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6.2.  Informative References

   [I-D.baker-behave-ivi]
              Li, X., Bao, C., Baker, F., and K. Yin, "IVI Update to
              SIIT and NAT-PT", draft-baker-behave-ivi-01 (work in
              progress), September 2008.

   [I-D.durand-softwire-dual-stack-lite]
              Durand, A., Droms, R., Haberman, B., and J. Woodyatt,
              "Dual-stack lite broadband deployments post IPv4
              exhaustion", draft-durand-softwire-dual-stack-lite-00
              (work in progress), September 2008.

   [I-D.ietf-v6ops-addcon]
              Velde, G., Popoviciu, C., Chown, T., Bonness, O., and C.
              Hahn, "IPv6 Unicast Address Assignment Considerations",
              draft-ietf-v6ops-addcon-10 (work in progress),
              September 2008.

   [I-D.miyata-v6ops-snatpt]
              Miyata, H. and M. Endo, "sNAT-PT: Simplified Network
              Address Translation - Protocol Translation",
              draft-miyata-v6ops-snatpt-02 (work in progress),
              September 2008.

   [I-D.xli-behave-ivi]
              Li, X., Chen, M., Bao, C., Zhang, H., and J. Wu, "Prefix-
              specific and Stateless Address Mapping (IVI) for IPv4/IPv6
              Coexistence and Transition", draft-xli-behave-ivi-00 (work
              in progress), July 2008.

   [RFC1918]  Rekhter, Y., Moskowitz, R., Karrenberg, D., Groot, G., and
              E. Lear, "Address Allocation for Private Internets",
              BCP 5, RFC 1918, February 1996.

   [RFC2765]  Nordmark, E., "Stateless IP/ICMP Translation Algorithm
              (SIIT)", RFC 2765, February 2000.

   [RFC2766]  Tsirtsis, G. and P. Srisuresh, "Network Address
              Translation - Protocol Translation (NAT-PT)", RFC 2766,
              February 2000.

   [RFC3056]  Carpenter, B. and K. Moore, "Connection of IPv6 Domains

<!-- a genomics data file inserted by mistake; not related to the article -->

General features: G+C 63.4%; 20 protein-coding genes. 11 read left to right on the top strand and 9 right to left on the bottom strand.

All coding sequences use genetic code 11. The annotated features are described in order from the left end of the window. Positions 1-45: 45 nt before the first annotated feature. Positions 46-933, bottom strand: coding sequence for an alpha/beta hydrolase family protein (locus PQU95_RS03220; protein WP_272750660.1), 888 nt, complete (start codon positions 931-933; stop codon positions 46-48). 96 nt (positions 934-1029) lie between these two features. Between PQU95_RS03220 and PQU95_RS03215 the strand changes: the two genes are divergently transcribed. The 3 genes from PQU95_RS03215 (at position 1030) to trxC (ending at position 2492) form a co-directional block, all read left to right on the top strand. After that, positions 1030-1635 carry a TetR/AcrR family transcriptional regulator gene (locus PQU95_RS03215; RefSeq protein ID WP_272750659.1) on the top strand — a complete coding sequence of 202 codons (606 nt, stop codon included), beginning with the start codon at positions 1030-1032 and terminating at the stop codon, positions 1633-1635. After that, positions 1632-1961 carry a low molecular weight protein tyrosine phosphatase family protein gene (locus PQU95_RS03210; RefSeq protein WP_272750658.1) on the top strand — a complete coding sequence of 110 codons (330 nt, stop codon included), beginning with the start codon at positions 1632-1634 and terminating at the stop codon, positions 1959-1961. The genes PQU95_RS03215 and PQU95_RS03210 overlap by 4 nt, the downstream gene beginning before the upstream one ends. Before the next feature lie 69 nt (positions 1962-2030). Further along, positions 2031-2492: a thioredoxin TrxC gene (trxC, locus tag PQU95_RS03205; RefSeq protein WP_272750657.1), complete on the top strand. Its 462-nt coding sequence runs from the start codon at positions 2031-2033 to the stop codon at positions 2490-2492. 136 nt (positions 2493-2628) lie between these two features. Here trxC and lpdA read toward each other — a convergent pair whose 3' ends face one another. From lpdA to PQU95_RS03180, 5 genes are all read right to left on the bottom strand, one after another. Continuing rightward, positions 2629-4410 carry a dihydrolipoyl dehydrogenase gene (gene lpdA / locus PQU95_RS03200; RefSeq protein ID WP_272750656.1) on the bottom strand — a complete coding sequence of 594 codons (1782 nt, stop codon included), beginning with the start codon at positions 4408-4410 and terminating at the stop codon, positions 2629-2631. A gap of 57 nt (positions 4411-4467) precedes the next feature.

via IPv4 Clouds", RFC 3056, February 2001.

   [RFC3142]  Hagino, J. and K. Yamamoto, "An IPv6-to-IPv4 Transport
              Relay Translator", RFC 3142, June 2001.




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   [RFC3484]  Draves, R., "Default Address Selection for Internet
              Protocol version 6 (IPv6)", RFC 3484, February 2003.

   [RFC3879]  Huitema, C. and B. Carpenter, "Deprecating Site Local
              Addresses", RFC 3879, September 2004.

   [RFC4192]  Baker, F., Lear, E., and R. Droms, "Procedures for
              Renumbering an IPv6 Network without a Flag Day", RFC 4192,
              September 2005.

   [RFC4193]  Hinden, R. and B. Haberman, "Unique Local IPv6 Unicast
              Addresses", RFC 4193, October 2005.

   [RFC4213]  Nordmark, E. and R. Gilligan, "Basic Transition Mechanisms
              for IPv6 Hosts and Routers", RFC 4213, October 2005.

   [RFC4380]  Huitema, C., "Teredo: Tunneling IPv6 over UDP through
              Network Address Translations (NATs)", RFC 4380,
              February 2006.

   [RFC4862]  Thomson, S., Narten, T., and T. Jinmei, "IPv6 Stateless
              Address Autoconfiguration", RFC 4862, September 2007.

   [RFC4864]  Van de Velde, G., Hain, T., Droms, R., Carpenter, B., and